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Foreign Policy

China-Japan Security Relation Depends on Their Interaction

Nov 07 , 2014
  • Zhang Tuosheng

    Director of China Foundation for International Strategic Studies, Senior Adviser at Pangoal Institution


In September 2012, Japan “nationalized” the Diaoyu Islands, to which China reacted strongly. A serious political security crisis broke out between China and Japan. It has been over two years since then. The political security crisis is now under certain control and removed from high risk stakes. However, the crisis has not been completely resolved and China-Japan security relations have not returned to normalcy.

After the Diaoyu Islands crisis, China-Japan relations once experienced extreme tension, with voices on an un-avoidable war between them resounding. At that time, I put forward three scenarios with regard to the crisis situation and possible prospects of their political and security relations.

The first was that the two sides have an accidental event in the East China Sea, waters surrounding Diaoyu Islands in particular, leading to crisis escalating out of control and triggering military conflict or even war, with a complete severance of relations between China and Japan. That would have been the worst case scenario.

The second scenario situated a tense battle between Japan and China, which would have recognized in certain form the existence of a territorial dispute and the two sides reaching new consensus or tacit understanding on Diaoyu Island issue. And at the same time the two sides would re-establish the policy of taking history as a mirror and establish that Japanese leaders refrain from paying tribute to the Yashukuni Shrine. In these circumstances, bilateral relations should gradually move towards stability and normality and make new progress. That would be the best scenario, however difficult to realize.

The third scenario would result in the Diaoyu Islands crisis being managed gradually and military conflict avoided. However if the two sides would fail to reach new common understanding on major friction issues, such as island dispute and the remembrance of history, the bilateral ties would fall into a stalemate. In this situation, some dialogue and cooperation may be resumed but it will be difficult to fundamentally improve political and security relations. The feature of “cold political and cool economical interactions” would be manifested for a long period of time. Unfortunately, this is the most likely prospect.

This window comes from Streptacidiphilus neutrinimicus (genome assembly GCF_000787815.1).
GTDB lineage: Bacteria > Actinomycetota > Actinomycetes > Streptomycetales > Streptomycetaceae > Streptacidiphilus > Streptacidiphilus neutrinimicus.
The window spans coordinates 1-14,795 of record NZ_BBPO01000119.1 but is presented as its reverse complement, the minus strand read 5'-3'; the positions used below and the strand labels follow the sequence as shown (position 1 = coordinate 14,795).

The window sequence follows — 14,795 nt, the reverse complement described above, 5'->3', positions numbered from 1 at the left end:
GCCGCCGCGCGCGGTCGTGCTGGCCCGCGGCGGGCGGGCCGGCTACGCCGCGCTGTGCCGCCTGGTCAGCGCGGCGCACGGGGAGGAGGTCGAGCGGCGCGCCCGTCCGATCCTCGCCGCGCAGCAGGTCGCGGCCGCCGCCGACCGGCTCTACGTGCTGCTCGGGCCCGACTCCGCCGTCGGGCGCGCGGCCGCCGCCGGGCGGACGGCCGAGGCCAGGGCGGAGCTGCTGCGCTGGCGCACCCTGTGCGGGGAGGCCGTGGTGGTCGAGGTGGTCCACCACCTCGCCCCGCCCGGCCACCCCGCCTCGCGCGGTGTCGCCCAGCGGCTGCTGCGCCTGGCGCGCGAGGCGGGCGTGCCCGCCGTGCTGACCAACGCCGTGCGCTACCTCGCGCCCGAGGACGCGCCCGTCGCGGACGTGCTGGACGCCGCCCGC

It now seems that the worst-case scenario can be excluded. Because both sides have realized that dispute over Diaoyu Islands is not the entirety of their relations and they still have major common interests. Both are aware that in the new international situation, confrontation or war between major powers will only result in a lose-lose situation. It is equally important for not only China and Japan to avoid military conflict, but also for the international community, East Asian countries and the U.S. – Japan’s main ally—do not wish to see a military conflict between the two nations.

Then will the best scenario unfold in the near future? Will China and Japan reach new common understanding and enable bilateral relations to comprehensively improve and develop? The likelihood of this scenario becoming reality in the near or mid term is low, although both China and Japan are making efforts towards this peaceful end, with the support of the global community.

As for the upcoming bilateral summit meeting during APEC, the Chinese government has insisted that Japan should recognize the existence of China’s sovereignty over the Diaoyu Islands (because only with such a recognition can the both sides develop dialogue and seek resolution) and that Japanese leaders should make a commitment not to pay tribute to the Yashukuni Shrine where 14 Class A war criminals are worshipped. The two demands are completely reasonable. But judging from the current situation, there is still a big gap of agreement between the two sides.